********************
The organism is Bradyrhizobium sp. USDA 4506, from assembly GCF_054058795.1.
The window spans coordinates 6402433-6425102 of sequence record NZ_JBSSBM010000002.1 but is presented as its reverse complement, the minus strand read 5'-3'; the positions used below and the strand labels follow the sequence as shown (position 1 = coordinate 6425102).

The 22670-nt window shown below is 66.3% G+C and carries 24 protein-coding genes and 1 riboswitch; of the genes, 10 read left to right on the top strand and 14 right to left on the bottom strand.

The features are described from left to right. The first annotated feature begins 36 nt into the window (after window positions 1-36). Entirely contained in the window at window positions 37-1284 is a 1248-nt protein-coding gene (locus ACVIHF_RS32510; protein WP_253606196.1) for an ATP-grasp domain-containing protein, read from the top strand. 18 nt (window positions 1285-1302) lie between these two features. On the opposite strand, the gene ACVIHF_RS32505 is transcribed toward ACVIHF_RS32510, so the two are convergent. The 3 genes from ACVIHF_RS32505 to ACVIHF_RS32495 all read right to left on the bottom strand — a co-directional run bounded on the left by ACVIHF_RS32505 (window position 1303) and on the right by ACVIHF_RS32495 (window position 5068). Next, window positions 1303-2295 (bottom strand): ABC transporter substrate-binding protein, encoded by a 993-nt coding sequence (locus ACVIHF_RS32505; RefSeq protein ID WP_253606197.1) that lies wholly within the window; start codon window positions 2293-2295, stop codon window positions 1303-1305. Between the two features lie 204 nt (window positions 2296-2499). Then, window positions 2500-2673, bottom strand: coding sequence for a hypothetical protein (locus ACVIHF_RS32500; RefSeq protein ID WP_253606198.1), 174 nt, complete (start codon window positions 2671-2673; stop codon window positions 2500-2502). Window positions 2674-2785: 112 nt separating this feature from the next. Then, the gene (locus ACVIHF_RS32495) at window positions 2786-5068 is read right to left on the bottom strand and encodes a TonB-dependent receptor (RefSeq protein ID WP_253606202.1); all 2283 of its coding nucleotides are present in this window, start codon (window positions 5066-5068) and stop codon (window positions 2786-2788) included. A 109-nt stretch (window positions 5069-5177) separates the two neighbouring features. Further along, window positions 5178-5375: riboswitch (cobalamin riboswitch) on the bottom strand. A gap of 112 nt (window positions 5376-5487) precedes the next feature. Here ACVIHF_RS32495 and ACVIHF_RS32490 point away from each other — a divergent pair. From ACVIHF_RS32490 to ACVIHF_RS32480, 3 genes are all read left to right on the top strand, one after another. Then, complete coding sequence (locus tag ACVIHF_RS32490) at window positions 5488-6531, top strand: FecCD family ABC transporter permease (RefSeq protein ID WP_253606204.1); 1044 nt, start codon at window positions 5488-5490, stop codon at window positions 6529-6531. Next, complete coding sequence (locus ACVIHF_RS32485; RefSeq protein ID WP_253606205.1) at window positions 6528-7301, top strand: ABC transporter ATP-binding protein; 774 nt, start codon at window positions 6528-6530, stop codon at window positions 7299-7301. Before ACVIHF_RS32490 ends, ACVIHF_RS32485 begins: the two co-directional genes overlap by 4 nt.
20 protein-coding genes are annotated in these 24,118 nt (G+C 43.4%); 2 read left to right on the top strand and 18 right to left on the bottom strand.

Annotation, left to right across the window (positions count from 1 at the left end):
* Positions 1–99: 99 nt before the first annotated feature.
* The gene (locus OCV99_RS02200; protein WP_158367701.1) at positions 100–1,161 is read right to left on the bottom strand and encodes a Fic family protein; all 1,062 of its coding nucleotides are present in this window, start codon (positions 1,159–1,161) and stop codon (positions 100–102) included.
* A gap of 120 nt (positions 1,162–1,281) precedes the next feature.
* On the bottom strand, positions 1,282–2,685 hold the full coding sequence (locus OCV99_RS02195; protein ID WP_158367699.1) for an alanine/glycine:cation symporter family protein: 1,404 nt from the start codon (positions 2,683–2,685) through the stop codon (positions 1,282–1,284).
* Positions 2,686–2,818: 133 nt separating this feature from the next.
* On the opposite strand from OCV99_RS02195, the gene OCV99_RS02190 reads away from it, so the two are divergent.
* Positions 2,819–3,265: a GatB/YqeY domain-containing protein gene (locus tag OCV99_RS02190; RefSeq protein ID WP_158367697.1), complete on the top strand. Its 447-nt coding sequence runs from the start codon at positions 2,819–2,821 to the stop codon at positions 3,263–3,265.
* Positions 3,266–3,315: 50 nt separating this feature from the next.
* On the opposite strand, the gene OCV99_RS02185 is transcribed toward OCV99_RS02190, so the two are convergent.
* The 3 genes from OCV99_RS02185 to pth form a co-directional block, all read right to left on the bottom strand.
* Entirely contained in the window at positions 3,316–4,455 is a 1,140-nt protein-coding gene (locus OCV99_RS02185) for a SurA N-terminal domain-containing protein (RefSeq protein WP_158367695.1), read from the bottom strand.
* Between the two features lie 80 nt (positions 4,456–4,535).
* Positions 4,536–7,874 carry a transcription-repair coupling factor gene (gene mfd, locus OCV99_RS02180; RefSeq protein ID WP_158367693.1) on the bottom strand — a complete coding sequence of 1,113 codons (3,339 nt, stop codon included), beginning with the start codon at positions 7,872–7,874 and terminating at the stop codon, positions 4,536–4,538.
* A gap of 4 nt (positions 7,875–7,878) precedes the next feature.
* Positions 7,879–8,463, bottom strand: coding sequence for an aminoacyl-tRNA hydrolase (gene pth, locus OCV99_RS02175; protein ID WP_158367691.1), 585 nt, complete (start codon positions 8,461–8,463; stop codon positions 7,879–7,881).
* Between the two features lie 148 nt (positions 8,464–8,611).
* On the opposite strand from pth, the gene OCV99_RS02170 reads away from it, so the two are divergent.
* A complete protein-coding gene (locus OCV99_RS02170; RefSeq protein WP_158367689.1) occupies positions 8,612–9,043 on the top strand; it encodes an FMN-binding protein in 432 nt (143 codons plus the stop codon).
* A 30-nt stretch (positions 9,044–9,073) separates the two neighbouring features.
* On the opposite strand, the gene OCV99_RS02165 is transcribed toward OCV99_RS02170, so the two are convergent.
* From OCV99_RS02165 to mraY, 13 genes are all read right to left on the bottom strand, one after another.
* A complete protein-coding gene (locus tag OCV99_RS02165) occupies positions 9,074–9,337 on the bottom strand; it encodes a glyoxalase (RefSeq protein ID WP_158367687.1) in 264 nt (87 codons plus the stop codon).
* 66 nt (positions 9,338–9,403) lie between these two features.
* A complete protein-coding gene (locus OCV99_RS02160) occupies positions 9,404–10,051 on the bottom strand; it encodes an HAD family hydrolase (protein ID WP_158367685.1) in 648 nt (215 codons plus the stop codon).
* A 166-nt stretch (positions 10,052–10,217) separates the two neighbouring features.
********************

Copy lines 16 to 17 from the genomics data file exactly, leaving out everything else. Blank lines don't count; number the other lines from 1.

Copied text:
* The 3 genes from OCV99_RS02185 to pth form a co-directional block, all read right to left on the bottom strand.
* Entirely contained in the window at positions 3,316–4,455 is a 1,140-nt protein-coding gene (locus OCV99_RS02185) for a SurA N-terminal domain-containing protein (RefSeq protein WP_158367695.1), read from the bottom strand.